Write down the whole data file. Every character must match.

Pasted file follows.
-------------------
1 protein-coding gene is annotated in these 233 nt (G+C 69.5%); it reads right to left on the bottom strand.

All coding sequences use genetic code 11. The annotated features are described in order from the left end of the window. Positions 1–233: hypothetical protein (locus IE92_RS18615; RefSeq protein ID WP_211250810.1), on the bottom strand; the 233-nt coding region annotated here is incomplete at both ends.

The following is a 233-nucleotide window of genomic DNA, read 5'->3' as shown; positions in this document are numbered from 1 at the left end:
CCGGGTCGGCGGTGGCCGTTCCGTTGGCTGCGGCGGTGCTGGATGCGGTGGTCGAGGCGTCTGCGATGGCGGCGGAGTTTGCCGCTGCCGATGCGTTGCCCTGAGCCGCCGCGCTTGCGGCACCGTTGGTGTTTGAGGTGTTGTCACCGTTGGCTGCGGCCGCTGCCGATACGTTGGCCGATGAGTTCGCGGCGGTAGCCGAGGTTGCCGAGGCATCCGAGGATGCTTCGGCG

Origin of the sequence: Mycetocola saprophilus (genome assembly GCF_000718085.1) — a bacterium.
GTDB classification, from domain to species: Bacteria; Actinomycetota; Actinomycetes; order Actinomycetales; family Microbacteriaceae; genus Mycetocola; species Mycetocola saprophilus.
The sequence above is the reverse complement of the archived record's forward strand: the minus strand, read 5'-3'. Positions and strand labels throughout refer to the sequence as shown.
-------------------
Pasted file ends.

1 protein-coding gene is annotated in these 233 nt (G+C 69.5%); it reads right to left on the bottom strand.

All coding sequences use genetic code 11. The annotated features are described in order from the left end of the window. Positions 1–233: hypothetical protein (locus IE92_RS18615; RefSeq protein ID WP_211250810.1), on the bottom strand; the 233-nt coding region annotated here is incomplete at both ends.

The following is a 233-nucleotide window of genomic DNA, read 5'->3' as shown; positions in this document are numbered from 1 at the left end:
CCGGGTCGGCGGTGGCCGTTCCGTTGGCTGCGGCGGTGCTGGATGCGGTGGTCGAGGCGTCTGCGATGGCGGCGGAGTTTGCCGCTGCCGATGCGTTGCCCTGAGCCGCCGCGCTTGCGGCACCGTTGGTGTTTGAGGTGTTGTCACCGTTGGCTGCGGCCGCTGCCGATACGTTGGCCGATGAGTTCGCGGCGGTAGCCGAGGTTGCCGAGGCATCCGAGGATGCTTCGGCG

Origin of the sequence: Mycetocola saprophilus (genome assembly GCF_000718085.1) — a bacterium.
GTDB classification, from domain to species: Bacteria; Actinomycetota; Actinomycetes; order Actinomycetales; family Microbacteriaceae; genus Mycetocola; species Mycetocola saprophilus.
The sequence above is the reverse complement of the archived record's forward strand: the minus strand, read 5'-3'. Positions and strand labels throughout refer to the sequence as shown.